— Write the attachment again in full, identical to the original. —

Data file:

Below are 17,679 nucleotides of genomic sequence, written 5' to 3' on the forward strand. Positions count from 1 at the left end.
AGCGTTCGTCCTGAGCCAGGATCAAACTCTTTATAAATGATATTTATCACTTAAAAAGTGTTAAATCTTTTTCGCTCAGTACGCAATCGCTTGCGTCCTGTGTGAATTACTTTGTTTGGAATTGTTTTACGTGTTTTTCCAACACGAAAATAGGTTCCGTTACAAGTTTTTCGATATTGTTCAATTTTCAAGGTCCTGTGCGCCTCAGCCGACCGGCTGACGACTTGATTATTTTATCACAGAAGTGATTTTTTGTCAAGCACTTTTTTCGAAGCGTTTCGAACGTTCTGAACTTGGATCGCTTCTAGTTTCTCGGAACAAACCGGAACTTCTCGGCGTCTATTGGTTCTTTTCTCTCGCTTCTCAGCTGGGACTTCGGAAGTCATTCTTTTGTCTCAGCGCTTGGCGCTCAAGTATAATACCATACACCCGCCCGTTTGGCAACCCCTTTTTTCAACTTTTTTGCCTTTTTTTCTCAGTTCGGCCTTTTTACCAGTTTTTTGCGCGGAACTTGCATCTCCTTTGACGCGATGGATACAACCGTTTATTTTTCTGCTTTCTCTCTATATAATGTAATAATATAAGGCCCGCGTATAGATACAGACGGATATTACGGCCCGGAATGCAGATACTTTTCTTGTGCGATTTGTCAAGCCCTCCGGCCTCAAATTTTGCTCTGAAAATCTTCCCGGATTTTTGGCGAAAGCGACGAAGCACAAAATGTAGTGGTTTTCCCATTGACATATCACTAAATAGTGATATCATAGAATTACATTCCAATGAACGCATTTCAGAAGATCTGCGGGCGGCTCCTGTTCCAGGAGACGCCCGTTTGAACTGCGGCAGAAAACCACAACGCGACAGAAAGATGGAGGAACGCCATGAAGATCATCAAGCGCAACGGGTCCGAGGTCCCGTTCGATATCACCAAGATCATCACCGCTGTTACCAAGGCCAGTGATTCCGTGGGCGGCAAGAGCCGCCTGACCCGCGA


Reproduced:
Below are 17,679 nucleotides of genomic sequence, written 5' to 3' on the forward strand. Positions count from 1 at the left end.
AGCGTTCGTCCTGAGCCAGGATCAAACTCTTTATAAATGATATTTATCACTTAAAAAGTGTTAAATCTTTTTCGCTCAGTACGCAATCGCTTGCGTCCTGTGTGAATTACTTTGTTTGGAATTGTTTTACGTGTTTTTCCAACACGAAAATAGGTTCCGTTACAAGTTTTTCGATATTGTTCAATTTTCAAGGTCCTGTGCGCCTCAGCCGACCGGCTGACGACTTGATTATTTTATCACAGAAGTGATTTTTTGTCAAGCACTTTTTTCGAAGCGTTTCGAACGTTCTGAACTTGGATCGCTTCTAGTTTCTCGGAACAAACCGGAACTTCTCGGCGTCTATTGGTTCTTTTCTCTCGCTTCTCAGCTGGGACTTCGGAAGTCATTCTTTTGTCTCAGCGCTTGGCGCTCAAGTATAATACCATACACCCGCCCGTTTGGCAACCCCTTTTTTCAACTTTTTTGCCTTTTTTTCTCAGTTCGGCCTTTTTACCAGTTTTTTGCGCGGAACTTGCATCTCCTTTGACGCGATGGATACAACCGTTTATTTTTCTGCTTTCTCTCTATATAATGTAATAATATAAGGCCCGCGTATAGATACAGACGGATATTACGGCCCGGAATGCAGATACTTTTCTTGTGCGATTTGTCAAGCCCTCCGGCCTCAAATTTTGCTCTGAAAATCTTCCCGGATTTTTGGCGAAAGCGACGAAGCACAAAATGTAGTGGTTTTCCCATTGACATATCACTAAATAGTGATATCATAGAATTACATTCCAATGAACGCATTTCAGAAGATCTGCGGGCGGCTCCTGTTCCAGGAGACGCCCGTTTGAACTGCGGCAGAAAACCACAACGCGACAGAAAGATGGAGGAACGCCATGAAGATCATCAAGCGCAACGGGTCCGAGGTCCCGTTCGATATCACCAAGATCATCACCGCTGTTACCAAGGCCAGTGATTCCGTGGGCGGCAAGAGCCGCCTGACCCGCGA